Role played by artifacts in cognition
How social is the social? Rethinking the role of artifacts in cognitive science is a paper by Ana Viseu that I came across while sorting my "to read" txt file. It's basically a good account of the role played by artifacts in cognition. It describes them from the perspectives of 3 different schools of thought:
- Vygotsky's sociocultural theory: the notion of mediation through artifacts.
- Marshall McLuhan's view of artifacts as extensions of Man
- Actor-Network Theory (ANT), in which humans and non-humans are each considered to be actors, their agency depending on their relationships
I particularly like the 2 tables she's using to summarize these issues: the first one is about the nature and role of artifacts and the second is about the character of cognition:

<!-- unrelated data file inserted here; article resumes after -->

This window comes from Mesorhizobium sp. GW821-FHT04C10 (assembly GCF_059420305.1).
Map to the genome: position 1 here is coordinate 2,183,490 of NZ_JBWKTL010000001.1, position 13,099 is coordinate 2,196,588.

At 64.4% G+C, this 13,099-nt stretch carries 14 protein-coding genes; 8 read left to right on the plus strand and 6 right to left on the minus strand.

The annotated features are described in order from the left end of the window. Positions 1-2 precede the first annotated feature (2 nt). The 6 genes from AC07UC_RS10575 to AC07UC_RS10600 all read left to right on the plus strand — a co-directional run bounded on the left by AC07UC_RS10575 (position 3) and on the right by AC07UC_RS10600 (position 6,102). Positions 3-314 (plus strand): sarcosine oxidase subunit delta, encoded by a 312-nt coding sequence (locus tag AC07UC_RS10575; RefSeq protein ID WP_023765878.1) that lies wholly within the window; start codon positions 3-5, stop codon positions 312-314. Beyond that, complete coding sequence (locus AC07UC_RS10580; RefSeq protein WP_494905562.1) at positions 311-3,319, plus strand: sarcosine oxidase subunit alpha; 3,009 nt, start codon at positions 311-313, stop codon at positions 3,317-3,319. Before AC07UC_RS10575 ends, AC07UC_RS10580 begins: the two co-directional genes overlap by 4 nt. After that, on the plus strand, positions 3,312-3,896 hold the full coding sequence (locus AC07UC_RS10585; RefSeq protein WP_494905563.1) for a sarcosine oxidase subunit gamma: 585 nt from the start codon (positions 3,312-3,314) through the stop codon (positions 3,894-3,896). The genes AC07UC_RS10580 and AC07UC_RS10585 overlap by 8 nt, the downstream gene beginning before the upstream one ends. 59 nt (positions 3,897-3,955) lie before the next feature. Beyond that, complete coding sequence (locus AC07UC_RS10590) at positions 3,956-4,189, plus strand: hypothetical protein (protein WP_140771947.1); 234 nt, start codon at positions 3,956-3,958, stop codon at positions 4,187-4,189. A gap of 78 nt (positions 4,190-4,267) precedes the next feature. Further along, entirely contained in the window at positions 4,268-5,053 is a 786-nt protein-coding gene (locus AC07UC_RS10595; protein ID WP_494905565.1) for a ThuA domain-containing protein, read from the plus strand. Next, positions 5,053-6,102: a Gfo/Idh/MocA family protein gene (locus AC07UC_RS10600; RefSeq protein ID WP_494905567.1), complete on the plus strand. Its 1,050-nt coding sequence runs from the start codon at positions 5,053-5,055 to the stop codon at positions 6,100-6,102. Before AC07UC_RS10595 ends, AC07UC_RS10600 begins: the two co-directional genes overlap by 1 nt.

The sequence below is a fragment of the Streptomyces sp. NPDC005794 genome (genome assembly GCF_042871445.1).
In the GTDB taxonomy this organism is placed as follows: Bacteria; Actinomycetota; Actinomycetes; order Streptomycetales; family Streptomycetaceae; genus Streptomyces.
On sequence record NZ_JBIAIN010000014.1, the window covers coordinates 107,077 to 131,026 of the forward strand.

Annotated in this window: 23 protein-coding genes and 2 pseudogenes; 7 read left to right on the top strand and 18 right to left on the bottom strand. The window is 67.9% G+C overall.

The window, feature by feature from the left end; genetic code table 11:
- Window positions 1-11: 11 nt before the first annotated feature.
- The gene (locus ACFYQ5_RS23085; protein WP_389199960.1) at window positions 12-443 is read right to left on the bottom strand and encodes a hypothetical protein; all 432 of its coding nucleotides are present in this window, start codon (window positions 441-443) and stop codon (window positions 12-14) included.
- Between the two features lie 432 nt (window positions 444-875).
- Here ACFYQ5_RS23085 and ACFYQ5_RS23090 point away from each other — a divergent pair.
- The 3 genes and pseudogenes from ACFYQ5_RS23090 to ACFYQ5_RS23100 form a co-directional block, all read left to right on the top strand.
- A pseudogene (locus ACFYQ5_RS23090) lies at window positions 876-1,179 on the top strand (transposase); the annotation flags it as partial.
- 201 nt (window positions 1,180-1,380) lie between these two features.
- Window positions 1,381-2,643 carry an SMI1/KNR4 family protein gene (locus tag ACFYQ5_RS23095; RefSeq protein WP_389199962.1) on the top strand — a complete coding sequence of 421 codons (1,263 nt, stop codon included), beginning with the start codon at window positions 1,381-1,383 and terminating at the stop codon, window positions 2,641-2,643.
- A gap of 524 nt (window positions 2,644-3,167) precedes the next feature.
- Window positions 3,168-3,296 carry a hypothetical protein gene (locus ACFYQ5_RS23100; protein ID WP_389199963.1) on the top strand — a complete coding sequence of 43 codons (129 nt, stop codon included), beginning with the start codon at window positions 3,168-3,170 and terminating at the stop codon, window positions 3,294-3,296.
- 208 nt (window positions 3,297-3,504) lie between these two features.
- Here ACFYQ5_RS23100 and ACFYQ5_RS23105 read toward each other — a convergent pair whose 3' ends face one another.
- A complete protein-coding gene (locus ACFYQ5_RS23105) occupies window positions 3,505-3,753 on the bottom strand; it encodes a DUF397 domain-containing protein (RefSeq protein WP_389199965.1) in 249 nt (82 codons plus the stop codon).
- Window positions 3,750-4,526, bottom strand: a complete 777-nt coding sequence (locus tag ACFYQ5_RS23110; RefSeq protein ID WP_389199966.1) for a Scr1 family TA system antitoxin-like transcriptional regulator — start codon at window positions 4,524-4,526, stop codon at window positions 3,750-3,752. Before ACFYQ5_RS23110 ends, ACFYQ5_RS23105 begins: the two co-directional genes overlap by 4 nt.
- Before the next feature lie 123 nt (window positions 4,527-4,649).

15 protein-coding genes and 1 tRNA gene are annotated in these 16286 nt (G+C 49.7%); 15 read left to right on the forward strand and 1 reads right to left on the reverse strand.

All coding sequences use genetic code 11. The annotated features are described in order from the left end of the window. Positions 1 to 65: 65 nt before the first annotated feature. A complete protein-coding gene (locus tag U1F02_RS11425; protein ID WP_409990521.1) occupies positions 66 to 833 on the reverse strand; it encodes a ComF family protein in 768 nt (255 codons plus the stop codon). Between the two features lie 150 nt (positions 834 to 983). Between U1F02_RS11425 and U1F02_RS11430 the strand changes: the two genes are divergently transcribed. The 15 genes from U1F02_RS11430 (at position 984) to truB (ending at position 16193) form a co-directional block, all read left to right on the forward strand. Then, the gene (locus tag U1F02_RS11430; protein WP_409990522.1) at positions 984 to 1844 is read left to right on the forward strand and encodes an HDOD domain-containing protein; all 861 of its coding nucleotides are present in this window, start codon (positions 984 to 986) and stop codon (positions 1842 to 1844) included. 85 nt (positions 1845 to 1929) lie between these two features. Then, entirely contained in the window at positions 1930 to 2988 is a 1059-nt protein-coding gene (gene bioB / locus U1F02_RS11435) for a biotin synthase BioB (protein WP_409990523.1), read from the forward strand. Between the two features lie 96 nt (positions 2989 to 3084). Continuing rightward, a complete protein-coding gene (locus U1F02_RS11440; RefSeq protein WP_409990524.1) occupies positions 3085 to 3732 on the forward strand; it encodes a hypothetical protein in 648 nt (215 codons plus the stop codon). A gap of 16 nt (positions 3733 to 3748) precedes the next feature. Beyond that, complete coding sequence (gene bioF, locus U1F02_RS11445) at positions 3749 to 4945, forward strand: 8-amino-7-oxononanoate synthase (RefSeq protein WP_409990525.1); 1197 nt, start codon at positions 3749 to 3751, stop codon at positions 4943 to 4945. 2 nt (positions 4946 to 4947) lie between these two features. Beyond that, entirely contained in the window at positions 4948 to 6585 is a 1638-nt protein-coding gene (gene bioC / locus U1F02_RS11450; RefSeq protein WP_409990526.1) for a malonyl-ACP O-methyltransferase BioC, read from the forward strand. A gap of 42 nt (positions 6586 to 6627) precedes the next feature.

|Thought||Social--> private (individual development)||Private--> social (historical development)||Relational|
I also like the final word:
The solution may lie in the combination of these different perspectives, a multi-disciplinary approach to cognition. But it will also lie, as Lucy Suchman puts it so well, in finding a new language to talk about cognition, for both persons and artifacts. We have to shift from a language that focuses on separation, disembodiment and isolation to one that focuses on relatedness and relationships (Suchman, 1997).
Why do I blog this? these theories of cognition quite fit into my research perspective and are totally different from what is still taught sometimes in cognitive science degrees (in which the paradigm are much more limited to the individual's mind).